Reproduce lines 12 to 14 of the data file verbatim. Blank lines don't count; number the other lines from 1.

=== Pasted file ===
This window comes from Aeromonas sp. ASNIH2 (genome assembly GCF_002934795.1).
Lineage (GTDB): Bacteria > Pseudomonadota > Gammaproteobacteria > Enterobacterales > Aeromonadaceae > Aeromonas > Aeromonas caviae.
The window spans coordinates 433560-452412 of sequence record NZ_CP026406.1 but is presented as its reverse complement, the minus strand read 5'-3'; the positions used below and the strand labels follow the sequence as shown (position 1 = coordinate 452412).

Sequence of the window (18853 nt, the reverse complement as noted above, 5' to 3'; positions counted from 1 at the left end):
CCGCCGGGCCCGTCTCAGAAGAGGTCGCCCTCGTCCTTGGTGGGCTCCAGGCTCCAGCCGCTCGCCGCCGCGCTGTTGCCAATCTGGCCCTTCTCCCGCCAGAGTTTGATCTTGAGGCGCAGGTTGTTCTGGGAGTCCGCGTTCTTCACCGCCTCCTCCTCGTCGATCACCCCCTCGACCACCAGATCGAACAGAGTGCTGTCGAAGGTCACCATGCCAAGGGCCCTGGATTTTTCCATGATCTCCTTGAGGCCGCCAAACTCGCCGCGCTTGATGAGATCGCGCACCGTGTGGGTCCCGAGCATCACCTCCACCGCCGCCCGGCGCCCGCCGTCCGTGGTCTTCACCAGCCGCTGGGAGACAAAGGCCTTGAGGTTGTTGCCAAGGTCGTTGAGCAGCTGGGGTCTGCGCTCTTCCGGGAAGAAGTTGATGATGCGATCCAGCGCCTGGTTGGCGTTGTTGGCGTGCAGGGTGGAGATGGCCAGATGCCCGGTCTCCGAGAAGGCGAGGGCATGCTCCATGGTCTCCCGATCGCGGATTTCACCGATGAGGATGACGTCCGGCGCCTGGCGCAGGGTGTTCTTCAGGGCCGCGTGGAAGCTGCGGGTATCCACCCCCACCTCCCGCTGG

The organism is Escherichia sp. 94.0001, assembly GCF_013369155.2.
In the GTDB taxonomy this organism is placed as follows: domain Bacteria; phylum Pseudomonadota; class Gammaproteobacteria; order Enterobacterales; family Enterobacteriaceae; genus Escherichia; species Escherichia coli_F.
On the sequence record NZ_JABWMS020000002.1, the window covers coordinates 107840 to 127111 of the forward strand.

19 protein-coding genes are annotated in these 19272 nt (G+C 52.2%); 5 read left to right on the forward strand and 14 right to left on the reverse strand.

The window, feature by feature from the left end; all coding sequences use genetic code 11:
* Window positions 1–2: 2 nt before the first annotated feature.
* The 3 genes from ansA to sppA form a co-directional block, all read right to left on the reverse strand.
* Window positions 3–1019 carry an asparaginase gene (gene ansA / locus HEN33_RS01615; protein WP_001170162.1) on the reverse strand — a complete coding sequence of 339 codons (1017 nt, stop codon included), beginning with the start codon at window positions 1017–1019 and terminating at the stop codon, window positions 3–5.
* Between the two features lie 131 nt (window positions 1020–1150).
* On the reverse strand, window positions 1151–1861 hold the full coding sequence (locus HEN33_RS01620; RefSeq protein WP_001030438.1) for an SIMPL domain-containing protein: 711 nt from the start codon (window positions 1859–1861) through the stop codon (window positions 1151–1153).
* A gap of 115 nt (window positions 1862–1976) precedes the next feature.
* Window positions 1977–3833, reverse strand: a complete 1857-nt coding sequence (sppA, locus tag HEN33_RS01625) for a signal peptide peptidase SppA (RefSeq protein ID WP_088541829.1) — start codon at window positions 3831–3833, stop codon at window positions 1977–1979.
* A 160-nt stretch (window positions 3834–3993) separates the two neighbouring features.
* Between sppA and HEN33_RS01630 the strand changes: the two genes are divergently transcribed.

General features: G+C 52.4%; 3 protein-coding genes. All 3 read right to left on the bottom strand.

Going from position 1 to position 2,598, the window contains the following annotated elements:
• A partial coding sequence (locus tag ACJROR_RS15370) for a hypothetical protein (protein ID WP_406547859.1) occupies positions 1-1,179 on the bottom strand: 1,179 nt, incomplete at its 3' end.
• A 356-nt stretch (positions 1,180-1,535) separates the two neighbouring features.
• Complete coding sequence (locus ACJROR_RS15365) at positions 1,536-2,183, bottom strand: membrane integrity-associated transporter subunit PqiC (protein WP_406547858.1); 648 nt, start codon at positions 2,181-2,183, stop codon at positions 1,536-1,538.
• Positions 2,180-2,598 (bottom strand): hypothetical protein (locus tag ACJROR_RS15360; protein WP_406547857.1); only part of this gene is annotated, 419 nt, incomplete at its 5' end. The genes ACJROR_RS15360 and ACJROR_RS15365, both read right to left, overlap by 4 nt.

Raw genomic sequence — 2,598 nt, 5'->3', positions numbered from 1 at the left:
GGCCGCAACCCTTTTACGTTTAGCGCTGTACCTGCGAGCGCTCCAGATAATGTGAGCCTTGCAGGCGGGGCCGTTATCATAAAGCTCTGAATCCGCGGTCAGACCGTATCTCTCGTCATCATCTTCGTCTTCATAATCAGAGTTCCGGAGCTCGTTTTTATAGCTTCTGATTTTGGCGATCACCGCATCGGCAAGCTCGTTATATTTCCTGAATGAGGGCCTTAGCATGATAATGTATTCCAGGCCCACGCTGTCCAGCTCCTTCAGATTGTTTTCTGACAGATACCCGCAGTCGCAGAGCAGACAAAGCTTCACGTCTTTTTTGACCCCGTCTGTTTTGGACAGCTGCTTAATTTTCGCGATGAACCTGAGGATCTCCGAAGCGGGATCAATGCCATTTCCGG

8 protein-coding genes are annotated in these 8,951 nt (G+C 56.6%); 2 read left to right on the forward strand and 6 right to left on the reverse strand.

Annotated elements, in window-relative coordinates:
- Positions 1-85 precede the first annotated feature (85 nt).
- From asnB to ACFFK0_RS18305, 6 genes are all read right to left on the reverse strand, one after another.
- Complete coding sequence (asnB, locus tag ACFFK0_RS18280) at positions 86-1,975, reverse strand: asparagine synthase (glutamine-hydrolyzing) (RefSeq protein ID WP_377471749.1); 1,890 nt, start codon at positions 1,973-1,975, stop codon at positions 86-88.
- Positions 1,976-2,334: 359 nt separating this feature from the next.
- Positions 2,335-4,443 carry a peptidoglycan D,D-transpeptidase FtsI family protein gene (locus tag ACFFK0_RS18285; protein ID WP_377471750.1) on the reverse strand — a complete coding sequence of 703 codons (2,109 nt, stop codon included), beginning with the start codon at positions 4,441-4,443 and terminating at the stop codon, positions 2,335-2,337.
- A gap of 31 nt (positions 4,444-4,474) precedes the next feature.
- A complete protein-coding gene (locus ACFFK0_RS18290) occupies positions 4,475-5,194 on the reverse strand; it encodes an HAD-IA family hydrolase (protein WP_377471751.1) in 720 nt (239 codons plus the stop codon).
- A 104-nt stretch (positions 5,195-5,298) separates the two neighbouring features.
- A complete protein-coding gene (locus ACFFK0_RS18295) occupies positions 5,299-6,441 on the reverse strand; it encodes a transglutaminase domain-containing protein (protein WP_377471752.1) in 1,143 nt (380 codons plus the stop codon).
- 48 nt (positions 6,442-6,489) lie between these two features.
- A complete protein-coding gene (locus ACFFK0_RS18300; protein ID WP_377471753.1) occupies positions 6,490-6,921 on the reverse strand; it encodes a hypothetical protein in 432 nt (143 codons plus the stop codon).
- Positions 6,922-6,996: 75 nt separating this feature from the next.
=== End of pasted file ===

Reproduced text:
* The 3 genes from ansA to sppA form a co-directional block, all read right to left on the reverse strand.
* Window positions 3–1019 carry an asparaginase gene (gene ansA / locus HEN33_RS01615; protein WP_001170162.1) on the reverse strand — a complete coding sequence of 339 codons (1017 nt, stop codon included), beginning with the start codon at window positions 1017–1019 and terminating at the stop codon, window positions 3–5.
* Between the two features lie 131 nt (window positions 1020–1150).